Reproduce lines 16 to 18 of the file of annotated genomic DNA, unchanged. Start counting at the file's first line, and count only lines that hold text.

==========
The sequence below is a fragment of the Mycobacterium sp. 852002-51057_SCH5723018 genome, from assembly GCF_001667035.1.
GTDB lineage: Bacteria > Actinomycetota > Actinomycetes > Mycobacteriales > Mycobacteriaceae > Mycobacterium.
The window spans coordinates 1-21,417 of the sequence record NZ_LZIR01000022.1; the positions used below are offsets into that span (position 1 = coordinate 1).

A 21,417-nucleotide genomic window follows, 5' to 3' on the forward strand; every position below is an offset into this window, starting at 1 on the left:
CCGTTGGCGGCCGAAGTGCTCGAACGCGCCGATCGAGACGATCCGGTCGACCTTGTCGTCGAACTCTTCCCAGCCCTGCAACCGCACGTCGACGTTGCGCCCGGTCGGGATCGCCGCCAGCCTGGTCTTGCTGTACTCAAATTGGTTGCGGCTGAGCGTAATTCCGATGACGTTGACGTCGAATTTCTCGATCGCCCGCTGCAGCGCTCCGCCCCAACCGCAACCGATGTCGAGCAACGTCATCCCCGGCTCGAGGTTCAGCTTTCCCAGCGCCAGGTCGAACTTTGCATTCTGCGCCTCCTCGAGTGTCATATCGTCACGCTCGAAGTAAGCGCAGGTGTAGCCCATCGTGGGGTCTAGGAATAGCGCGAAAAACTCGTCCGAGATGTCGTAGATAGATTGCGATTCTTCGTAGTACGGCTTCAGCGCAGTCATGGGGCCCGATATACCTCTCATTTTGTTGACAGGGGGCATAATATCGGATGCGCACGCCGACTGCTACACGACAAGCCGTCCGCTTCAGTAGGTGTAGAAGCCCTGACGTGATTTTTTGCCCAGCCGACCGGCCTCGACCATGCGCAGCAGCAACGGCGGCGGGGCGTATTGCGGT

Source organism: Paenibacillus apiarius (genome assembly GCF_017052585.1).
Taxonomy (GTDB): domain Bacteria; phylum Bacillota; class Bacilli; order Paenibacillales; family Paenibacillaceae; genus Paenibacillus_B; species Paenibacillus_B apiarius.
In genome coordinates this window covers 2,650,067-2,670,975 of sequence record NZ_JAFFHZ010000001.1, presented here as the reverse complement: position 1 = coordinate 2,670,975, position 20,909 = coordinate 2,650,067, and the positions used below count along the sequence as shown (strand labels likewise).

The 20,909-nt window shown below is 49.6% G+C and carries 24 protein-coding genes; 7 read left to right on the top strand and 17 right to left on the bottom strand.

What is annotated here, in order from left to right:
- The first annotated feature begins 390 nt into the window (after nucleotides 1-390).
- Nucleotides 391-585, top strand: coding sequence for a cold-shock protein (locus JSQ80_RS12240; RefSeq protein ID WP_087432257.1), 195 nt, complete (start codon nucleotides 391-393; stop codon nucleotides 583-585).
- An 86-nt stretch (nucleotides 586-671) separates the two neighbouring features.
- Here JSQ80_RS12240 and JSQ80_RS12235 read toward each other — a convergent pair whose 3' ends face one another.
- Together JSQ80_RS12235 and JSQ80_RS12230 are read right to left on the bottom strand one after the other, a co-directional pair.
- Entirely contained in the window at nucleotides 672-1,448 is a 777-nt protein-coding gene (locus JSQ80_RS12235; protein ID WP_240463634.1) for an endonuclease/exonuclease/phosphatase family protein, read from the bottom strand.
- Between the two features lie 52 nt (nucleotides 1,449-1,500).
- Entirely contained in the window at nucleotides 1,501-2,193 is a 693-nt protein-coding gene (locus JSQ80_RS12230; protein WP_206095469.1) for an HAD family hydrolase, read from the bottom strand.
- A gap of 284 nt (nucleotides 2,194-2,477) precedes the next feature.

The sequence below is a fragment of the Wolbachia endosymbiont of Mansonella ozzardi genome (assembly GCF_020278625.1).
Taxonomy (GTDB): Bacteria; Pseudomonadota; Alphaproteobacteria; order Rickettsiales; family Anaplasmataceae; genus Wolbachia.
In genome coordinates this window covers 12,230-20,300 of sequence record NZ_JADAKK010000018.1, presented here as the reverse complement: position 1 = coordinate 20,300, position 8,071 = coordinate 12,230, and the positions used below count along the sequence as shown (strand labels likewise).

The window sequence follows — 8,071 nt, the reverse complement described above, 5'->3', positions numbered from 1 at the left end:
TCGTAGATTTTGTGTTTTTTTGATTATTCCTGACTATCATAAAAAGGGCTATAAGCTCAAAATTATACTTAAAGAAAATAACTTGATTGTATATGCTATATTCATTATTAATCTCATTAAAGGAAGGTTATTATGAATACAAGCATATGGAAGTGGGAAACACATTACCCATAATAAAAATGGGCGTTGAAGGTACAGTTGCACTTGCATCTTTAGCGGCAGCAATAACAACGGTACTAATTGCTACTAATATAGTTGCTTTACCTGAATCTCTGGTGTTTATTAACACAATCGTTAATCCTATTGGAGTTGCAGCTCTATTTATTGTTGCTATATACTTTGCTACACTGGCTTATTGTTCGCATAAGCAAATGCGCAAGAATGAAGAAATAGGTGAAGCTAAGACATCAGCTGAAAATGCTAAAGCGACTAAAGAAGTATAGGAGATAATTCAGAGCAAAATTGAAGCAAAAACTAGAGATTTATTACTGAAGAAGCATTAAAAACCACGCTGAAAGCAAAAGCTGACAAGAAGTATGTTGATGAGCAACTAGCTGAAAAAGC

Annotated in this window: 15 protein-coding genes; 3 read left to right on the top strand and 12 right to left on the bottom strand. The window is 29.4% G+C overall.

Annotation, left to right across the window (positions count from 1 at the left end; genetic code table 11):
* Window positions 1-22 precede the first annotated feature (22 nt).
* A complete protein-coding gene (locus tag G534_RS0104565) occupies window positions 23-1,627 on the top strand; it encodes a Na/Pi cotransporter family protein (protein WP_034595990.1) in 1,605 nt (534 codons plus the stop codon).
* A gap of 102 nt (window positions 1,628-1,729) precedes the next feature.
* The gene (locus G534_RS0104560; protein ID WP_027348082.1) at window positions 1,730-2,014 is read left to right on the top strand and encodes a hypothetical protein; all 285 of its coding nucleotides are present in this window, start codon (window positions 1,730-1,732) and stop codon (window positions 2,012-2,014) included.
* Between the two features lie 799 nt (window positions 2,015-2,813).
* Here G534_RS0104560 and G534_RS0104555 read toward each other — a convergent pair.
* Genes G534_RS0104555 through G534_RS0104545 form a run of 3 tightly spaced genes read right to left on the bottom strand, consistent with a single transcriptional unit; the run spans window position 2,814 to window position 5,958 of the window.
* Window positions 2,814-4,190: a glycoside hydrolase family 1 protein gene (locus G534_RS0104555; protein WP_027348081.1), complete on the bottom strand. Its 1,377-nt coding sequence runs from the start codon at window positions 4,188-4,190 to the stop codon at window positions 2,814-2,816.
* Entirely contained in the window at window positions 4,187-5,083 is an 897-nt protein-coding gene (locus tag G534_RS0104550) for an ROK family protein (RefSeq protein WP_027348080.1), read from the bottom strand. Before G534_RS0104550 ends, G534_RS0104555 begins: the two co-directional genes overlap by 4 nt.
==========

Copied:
- Entirely contained in the window at nucleotides 672-1,448 is a 777-nt protein-coding gene (locus JSQ80_RS12235; protein ID WP_240463634.1) for an endonuclease/exonuclease/phosphatase family protein, read from the bottom strand.
- Between the two features lie 52 nt (nucleotides 1,449-1,500).
- Entirely contained in the window at nucleotides 1,501-2,193 is a 693-nt protein-coding gene (locus JSQ80_RS12230; protein WP_206095469.1) for an HAD family hydrolase, read from the bottom strand.